The dark eyes of the youngest women, beneath her white head-scarf, looked past her bent nose and wandered around the figures of the Swiss girls. I wondered if she also wanted to be freer in her clothing options. Nevertheless, she seemed happy. And she also played, sometimes, with the younger children.
The younger children enjoyed a game where they thought up strange ways to walk, then all six of them as a group walked like that and giggled. I came near them and squatted. This reminded them of a frog, and they all started leapfrogging around and laughing. Ha ha; cute kids.
This was one of my and the Swiss girls' first impressions of Turkey.
The following day, by myself, I set off to hitchhike six-hundred more kilometers to Turkey's southern coast. Luckily, I had a very large map of Turkey made by a helpful company called Hema. But, if what you want is a DRAWING of a turkey, you must simply trace your hand on a piece of paper, put an eye and a turkey beak on the thumb, and color the other fingers brown and orange to represent feathers. Turkey's southern coast is where the Russians vacation.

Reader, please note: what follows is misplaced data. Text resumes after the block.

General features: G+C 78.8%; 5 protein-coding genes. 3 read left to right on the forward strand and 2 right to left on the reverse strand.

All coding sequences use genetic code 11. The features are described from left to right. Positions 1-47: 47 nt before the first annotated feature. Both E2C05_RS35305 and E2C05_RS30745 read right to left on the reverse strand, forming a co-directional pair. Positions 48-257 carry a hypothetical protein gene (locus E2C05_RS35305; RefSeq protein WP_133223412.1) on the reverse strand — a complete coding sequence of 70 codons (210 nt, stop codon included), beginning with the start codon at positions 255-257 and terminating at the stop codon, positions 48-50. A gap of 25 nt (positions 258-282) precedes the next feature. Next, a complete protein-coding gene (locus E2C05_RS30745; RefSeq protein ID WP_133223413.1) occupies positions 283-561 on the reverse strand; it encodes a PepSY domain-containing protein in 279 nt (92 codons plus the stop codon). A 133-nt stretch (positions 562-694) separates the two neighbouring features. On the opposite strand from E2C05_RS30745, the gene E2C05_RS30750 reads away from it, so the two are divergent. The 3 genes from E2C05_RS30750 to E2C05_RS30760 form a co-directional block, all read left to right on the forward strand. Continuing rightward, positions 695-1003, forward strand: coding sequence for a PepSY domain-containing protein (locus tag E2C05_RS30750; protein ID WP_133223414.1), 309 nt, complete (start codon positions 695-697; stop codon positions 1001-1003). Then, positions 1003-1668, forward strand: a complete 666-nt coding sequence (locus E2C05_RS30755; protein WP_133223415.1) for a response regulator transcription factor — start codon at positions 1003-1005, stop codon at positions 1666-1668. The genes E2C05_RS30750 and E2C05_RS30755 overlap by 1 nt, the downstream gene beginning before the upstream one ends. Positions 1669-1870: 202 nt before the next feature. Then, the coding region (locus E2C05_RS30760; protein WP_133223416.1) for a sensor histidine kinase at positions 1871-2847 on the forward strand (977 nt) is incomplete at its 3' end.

I wore jeans, because I wasn't sure if knee-exposing shorts were frowned upon. My average wait while hitchhiking was only three minutes. Great hitchhiking!
We passed "golu", lakes. In the hot and high interior, these sparkling lakes shriveled up, were surrounded by hard mud, and lay in big basins beneath white-sand cliffs.
Most of the people who picked me up and with whom I couldn't talk were nice. But, one mud-skinned and one white-skinned trucker each seemed to hint they wanted sex. Eww, bad hitchhiking!
When I got to the southern coast, I started looking for a job working with Russian tourists. Some Turkish restaurant owners felt bad they couldn't offer me a job, so they offered me food.
"Show kindness to ... near and distant neighbors ... to the traveler in need." - the Koran
Some even offered me food AND a job.
And thus, I began my latest work, in a friendly restaurant whose owner likes reggae music.
peace, Modern Oddyseus
Thanks to Finjid; Abdullah; Choksan, Sarved, Umad, & Ahmad; Itmer; Bulent; Mustum; Egrem; Ismael; Hussein; Sahin; a guy; Dawud; and Vanessa for rides!